The purpose behind every Chef’s Night is to raise funds for the Second Harvest Culinary Training Program and to provide students with the opportunity to showcase and enhance their culinary skills. Often these events have a guest chef, a local celebrity, who creates and executes a five-course meal. However, on February 7, Second Harvest chefs, Culinary Training Program students and graduates stepped into the spotlight to create a menu inspired by the A Spoon Full of Hope signature food product line.
The evening began with a cocktail reception and passed hors d’oeuvres in the atrium. Before and after dinner guests were able to sample lite bites that featured different products from A Spoon Full of Hope. Staff was also able to answer questions about the products and prepare gifts in advance of Valentine’s Day.
Passed hors d’oeuvres prepared by Chef Robert Pagan and Chef John Dizon, included honey ginger salmon poke (featuring Honey for Good), Mediterranean Salad Shooter (featuring Lunches for Good) and the crowd favorite, Tomato Soup in a Cone, a creative blend of goat cheese and tomato basil soup (Soup for Good).
Greeting guests in the Community Room were the bread and salad courses. Chef Eric Andre created an artesian bread basket and three varieties of compound butters to demonstrate the versatility of the different Honeys for Good and Soup for Good. Guests enjoyed trying the different combinations of butters and textures of the breads.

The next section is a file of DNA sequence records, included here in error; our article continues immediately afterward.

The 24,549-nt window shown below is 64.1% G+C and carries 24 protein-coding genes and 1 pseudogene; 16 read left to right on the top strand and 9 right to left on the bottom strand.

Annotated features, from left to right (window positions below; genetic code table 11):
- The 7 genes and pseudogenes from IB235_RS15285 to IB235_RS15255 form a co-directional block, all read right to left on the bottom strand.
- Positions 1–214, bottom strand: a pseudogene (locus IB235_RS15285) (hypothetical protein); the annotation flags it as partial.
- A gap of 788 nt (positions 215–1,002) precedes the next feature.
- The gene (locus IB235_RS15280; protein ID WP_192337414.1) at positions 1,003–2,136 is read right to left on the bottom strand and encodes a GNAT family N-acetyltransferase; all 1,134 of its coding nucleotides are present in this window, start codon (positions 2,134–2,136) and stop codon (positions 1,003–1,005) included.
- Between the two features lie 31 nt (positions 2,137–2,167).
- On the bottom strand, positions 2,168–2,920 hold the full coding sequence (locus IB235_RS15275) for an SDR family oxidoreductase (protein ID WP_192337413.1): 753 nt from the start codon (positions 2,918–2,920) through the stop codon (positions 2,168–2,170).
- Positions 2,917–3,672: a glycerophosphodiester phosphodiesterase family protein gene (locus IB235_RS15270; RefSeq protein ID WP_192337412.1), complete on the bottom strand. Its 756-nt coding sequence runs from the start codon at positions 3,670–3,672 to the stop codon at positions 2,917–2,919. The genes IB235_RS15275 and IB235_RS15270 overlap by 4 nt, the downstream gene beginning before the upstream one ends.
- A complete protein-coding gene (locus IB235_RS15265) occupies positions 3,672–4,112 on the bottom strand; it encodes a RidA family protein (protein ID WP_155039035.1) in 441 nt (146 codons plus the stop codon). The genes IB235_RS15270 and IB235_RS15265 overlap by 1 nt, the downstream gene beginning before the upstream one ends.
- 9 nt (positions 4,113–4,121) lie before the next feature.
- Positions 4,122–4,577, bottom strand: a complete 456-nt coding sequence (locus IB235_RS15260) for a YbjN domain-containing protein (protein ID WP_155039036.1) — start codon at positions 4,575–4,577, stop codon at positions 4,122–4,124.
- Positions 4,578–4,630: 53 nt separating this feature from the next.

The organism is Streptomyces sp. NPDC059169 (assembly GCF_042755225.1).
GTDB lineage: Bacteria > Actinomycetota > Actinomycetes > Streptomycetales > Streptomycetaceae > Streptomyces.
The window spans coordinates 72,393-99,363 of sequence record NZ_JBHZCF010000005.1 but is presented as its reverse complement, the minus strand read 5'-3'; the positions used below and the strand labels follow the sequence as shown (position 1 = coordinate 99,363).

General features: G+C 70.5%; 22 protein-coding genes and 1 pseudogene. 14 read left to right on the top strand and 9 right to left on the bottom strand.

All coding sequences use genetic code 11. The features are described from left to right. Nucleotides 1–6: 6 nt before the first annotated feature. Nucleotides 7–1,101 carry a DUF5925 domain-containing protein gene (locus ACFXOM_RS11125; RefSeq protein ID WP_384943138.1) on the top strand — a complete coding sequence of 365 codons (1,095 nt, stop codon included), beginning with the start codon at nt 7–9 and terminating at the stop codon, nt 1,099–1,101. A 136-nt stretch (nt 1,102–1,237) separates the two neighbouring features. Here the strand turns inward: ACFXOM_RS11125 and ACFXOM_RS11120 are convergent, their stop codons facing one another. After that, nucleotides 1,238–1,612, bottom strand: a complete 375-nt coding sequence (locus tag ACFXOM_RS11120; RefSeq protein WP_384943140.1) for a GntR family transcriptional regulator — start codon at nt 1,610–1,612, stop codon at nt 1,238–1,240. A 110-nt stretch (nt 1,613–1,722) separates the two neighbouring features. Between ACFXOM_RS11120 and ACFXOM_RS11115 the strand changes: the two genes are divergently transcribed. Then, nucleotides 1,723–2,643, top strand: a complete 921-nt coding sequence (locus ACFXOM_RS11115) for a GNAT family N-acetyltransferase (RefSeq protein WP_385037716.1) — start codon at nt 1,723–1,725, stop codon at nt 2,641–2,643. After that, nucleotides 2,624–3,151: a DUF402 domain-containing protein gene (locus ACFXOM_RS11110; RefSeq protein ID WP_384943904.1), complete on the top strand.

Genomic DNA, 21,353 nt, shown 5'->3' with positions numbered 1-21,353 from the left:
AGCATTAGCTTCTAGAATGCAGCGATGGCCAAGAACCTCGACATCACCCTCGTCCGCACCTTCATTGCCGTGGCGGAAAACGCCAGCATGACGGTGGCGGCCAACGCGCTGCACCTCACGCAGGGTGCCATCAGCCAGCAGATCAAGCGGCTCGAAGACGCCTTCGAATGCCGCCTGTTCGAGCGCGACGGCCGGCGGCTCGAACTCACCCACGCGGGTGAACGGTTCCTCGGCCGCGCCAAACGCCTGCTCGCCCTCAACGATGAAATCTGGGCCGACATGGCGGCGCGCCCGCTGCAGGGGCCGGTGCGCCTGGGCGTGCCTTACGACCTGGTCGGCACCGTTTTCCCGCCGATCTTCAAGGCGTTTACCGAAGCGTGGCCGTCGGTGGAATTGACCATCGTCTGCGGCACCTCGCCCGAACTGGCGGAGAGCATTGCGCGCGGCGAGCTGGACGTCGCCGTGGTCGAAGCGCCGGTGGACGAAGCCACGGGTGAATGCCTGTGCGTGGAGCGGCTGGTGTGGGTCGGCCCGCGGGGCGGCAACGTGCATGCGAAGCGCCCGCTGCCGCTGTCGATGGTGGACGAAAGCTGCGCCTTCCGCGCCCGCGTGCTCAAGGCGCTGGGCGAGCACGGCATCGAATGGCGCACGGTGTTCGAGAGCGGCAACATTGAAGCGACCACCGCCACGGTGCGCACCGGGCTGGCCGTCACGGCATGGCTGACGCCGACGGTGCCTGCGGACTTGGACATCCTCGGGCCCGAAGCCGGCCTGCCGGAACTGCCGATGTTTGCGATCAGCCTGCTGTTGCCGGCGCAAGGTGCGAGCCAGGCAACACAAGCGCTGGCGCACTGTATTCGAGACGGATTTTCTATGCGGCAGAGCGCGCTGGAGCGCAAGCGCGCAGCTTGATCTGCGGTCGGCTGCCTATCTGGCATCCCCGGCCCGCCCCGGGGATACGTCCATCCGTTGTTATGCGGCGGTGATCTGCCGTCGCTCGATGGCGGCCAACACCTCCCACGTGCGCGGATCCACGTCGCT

The Harvest Salad featured Honey for Good in a honey pomegranate sage vinaigrette as well as a short bread cookie crumble to highlight Cookies for Good. Mom always said to eat dessert first, and maybe this time she was right!
Chef Jill Holland created the entrée, a duo of bacon roasted monkfish and beef remoulade with pesto. Served with asparagus and risotto, this course featured the tomato basil Soup for Good.
Almost too good to bee true, the meal closed with Chef Terah Barrios’s bee sting cake with honey crisp featuring Honey for Good.
This Chef’s Night was the first time Second Harvest volunteers assisted with meal service, adding a new way volunteers can support the mission of the food bank, to fight hunger and shorten the line of need in our community. By utilizing volunteers during the event, more of the proceeds from each ticket purchased can help provide qualified, at-risk and economically disadvantaged adults with the culinary and life skills training needed to pursue a sustainable career in the food industry.
To learn more about the 16-week Second Harvest Culinary Training Program and how to apply for the next class, click here.
To find out when the next Chef’s Night is announced, sign up here.
To shop A Spoon Full of Hope, visit www.aspoonfullofhope.org.